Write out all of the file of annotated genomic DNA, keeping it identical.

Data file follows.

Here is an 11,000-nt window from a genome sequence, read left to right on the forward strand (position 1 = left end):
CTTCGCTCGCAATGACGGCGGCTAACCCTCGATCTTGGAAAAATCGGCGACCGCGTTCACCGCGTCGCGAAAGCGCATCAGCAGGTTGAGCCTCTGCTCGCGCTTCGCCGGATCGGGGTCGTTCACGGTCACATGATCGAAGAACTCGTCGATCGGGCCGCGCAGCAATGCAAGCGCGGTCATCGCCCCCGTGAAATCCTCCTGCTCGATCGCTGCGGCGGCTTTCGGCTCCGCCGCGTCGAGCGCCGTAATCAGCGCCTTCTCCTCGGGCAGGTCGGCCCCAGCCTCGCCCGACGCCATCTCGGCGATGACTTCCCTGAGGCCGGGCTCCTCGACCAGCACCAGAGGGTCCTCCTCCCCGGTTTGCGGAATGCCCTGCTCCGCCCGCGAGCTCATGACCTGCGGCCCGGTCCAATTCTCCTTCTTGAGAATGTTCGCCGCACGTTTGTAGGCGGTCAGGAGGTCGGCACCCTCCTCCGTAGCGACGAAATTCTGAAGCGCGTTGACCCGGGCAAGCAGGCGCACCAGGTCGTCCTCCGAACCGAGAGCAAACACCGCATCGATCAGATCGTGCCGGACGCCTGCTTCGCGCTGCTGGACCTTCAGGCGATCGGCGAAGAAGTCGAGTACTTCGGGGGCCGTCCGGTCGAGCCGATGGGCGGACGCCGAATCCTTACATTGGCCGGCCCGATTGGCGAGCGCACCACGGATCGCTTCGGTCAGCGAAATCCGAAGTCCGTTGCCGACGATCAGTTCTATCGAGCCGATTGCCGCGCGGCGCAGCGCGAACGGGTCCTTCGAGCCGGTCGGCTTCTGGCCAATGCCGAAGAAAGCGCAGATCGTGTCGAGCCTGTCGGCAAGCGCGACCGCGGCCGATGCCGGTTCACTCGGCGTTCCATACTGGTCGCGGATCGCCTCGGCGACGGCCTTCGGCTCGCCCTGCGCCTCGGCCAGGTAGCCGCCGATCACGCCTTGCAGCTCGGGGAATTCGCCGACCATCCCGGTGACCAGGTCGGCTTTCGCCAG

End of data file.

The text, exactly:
Here is an 11,000-nt window from a genome sequence, read left to right on the forward strand (position 1 = left end):
CTTCGCTCGCAATGACGGCGGCTAACCCTCGATCTTGGAAAAATCGGCGACCGCGTTCACCGCGTCGCGAAAGCGCATCAGCAGGTTGAGCCTCTGCTCGCGCTTCGCCGGATCGGGGTCGTTCACGGTCACATGATCGAAGAACTCGTCGATCGGGCCGCGCAGCAATGCAAGCGCGGTCATCGCCCCCGTGAAATCCTCCTGCTCGATCGCTGCGGCGGCTTTCGGCTCCGCCGCGTCGAGCGCCGTAATCAGCGCCTTCTCCTCGGGCAGGTCGGCCCCAGCCTCGCCCGACGCCATCTCGGCGATGACTTCCCTGAGGCCGGGCTCCTCGACCAGCACCAGAGGGTCCTCCTCCCCGGTTTGCGGAATGCCCTGCTCCGCCCGCGAGCTCATGACCTGCGGCCCGGTCCAATTCTCCTTCTTGAGAATGTTCGCCGCACGTTTGTAGGCGGTCAGGAGGTCGGCACCCTCCTCCGTAGCGACGAAATTCTGAAGCGCGTTGACCCGGGCAAGCAGGCGCACCAGGTCGTCCTCCGAACCGAGAGCAAACACCGCATCGATCAGATCGTGCCGGACGCCTGCTTCGCGCTGCTGGACCTTCAGGCGATCGGCGAAGAAGTCGAGTACTTCGGGGGCCGTCCGGTCGAGCCGATGGGCGGACGCCGAATCCTTACATTGGCCGGCCCGATTGGCGAGCGCACCACGGATCGCTTCGGTCAGCGAAATCCGAAGTCCGTTGCCGACGATCAGTTCTATCGAGCCGATTGCCGCGCGGCGCAGCGCGAACGGGTCCTTCGAGCCGGTCGGCTTCTGGCCAATGCCGAAGAAAGCGCAGATCGTGTCGAGCCTGTCGGCAAGCGCGACCGCGGCCGATGCCGGTTCACTCGGCGTTCCATACTGGTCGCGGATCGCCTCGGCGACGGCCTTCGGCTCGCCCTGCGCCTCGGCCAGGTAGCCGCCGATCACGCCTTGCAGCTCGGGGAATTCGCCGACCATCCCGGTGACCAGGTCGGCTTTCGCCAG